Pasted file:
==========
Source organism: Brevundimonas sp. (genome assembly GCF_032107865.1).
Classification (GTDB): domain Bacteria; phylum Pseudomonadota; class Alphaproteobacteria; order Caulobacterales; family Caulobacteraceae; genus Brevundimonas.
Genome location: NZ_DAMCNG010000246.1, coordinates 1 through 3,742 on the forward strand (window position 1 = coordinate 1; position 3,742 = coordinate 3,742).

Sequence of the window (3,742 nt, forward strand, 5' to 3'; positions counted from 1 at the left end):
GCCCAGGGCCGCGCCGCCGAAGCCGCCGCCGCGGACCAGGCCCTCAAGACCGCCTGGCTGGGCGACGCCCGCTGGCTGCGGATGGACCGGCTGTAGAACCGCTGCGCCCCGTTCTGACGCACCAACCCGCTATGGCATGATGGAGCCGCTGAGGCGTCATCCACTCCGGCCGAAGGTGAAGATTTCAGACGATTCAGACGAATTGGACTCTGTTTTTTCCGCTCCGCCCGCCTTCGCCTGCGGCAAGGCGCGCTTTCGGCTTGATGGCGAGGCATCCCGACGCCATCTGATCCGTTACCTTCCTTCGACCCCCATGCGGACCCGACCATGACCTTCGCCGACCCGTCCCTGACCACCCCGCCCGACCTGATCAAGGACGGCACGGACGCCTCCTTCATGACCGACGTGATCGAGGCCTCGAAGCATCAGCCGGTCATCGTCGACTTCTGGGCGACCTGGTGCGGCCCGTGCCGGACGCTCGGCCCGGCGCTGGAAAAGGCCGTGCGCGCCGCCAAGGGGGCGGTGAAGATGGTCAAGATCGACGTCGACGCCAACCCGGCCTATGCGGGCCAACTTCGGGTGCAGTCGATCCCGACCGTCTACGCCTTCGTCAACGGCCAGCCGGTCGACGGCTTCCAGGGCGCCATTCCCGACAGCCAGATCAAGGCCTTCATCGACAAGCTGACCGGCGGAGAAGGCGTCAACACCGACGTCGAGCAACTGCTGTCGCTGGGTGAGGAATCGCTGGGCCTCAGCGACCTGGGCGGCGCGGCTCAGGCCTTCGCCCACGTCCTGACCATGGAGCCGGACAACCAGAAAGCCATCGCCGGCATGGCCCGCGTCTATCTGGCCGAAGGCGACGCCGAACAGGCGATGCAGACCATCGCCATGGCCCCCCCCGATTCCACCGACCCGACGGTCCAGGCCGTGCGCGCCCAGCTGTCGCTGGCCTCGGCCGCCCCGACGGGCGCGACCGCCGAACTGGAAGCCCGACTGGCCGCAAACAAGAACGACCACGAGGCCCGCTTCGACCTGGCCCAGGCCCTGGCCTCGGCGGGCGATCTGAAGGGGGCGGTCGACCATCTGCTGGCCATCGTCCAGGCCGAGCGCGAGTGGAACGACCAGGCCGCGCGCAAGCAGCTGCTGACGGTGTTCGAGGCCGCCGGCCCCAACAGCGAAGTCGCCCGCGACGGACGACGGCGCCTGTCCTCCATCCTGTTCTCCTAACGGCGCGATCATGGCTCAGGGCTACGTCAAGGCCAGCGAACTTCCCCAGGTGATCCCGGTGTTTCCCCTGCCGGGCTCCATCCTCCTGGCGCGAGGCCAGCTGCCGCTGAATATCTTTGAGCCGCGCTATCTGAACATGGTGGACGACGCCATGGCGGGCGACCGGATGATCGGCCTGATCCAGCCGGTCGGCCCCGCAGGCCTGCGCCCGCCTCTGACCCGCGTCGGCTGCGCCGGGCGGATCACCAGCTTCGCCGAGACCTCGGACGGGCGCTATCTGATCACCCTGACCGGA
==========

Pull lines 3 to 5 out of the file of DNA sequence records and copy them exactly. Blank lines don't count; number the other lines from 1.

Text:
Genome location: NZ_DAMCNG010000246.1, coordinates 1 through 3,742 on the forward strand (window position 1 = coordinate 1; position 3,742 = coordinate 3,742).

Sequence of the window (3,742 nt, forward strand, 5' to 3'; positions counted from 1 at the left end):
GCCCAGGGCCGCGCCGCCGAAGCCGCCGCCGCGGACCAGGCCCTCAAGACCGCCTGGCTGGGCGACGCCCGCTGGCTGCGGATGGACCGGCTGTAGAACCGCTGCGCCCCGTTCTGACGCACCAACCCGCTATGGCATGATGGAGCCGCTGAGGCGTCATCCACTCCGGCCGAAGGTGAAGATTTCAGACGATTCAGACGAATTGGACTCTGTTTTTTCCGCTCCGCCCGCCTTCGCCTGCGGCAAGGCGCGCTTTCGGCTTGATGGCGAGGCATCCCGACGCCATCTGATCCGTTACCTTCCTTCGACCCCCATGCGGACCCGACCATGACCTTCGCCGACCCGTCCCTGACCACCCCGCCCGACCTGATCAAGGACGGCACGGACGCCTCCTTCATGACCGACGTGATCGAGGCCTCGAAGCATCAGCCGGTCATCGTCGACTTCTGGGCGACCTGGTGCGGCCCGTGCCGGACGCTCGGCCCGGCGCTGGAAAAGGCCGTGCGCGCCGCCAAGGGGGCGGTGAAGATGGTCAAGATCGACGTCGACGCCAACCCGGCCTATGCGGGCCAACTTCGGGTGCAGTCGATCCCGACCGTCTACGCCTTCGTCAACGGCCAGCCGGTCGACGGCTTCCAGGGCGCCATTCCCGACAGCCAGATCAAGGCCTTCATCGACAAGCTGACCGGCGGAGAAGGCGTCAACACCGACGTCGAGCAACTGCTGTCGCTGGGTGAGGAATCGCTGGGCCTCAGCGACCTGGGCGGCGCGGCTCAGGCCTTCGCCCACGTCCTGACCATGGAGCCGGACAACCAGAAAGCCATCGCCGGCATGGCCCGCGTCTATCTGGCCGAAGGCGACGCCGAACAGGCGATGCAGACCATCGCCATGGCCCCCCCCGATTCCACCGACCCGACGGTCCAGGCCGTGCGCGCCCAGCTGTCGCTGGCCTCGGCCGCCCCGACGGGCGCGACCGCCGAACTGGAAGCCCGACTGGCCGCAAACAAGAACGACCACGAGGCCCGCTTCGACCTGGCCCAGGCCCTGGCCTCGGCGGGCGATCTGAAGGGGGCGGTCGACCATCTGCTGGCCATCGTCCAGGCCGAGCGCGAGTGGAACGACCAGGCCGCGCGCAAGCAGCTGCTGACGGTGTTCGAGGCCGCCGGCCCCAACAGCGAAGTCGCCCGCGACGGACGACGGCGCCTGTCCTCCATCCTGTTCTCCTAACGGCGCGATCATGGCTCAGGGCTACGTCAAGGCCAGCGAACTTCCCCAGGTGATCCCGGTGTTTCCCCTGCCGGGCTCCATCCTCCTGGCGCGAGGCCAGCTGCCGCTGAATATCTTTGAGCCGCGCTATCTGAACATGGTGGACGACGCCATGGCGGGCGACCGGATGATCGGCCTGATCCAGCCGGTCGGCCCCGCAGGCCTGCGCCCGCCTCTGACCCGCGTCGGCTGCGCCGGGCGGATCACCAGCTTCGCCGAGACCTCGGACGGGCGCTATCTGATCACCCTGACCGGA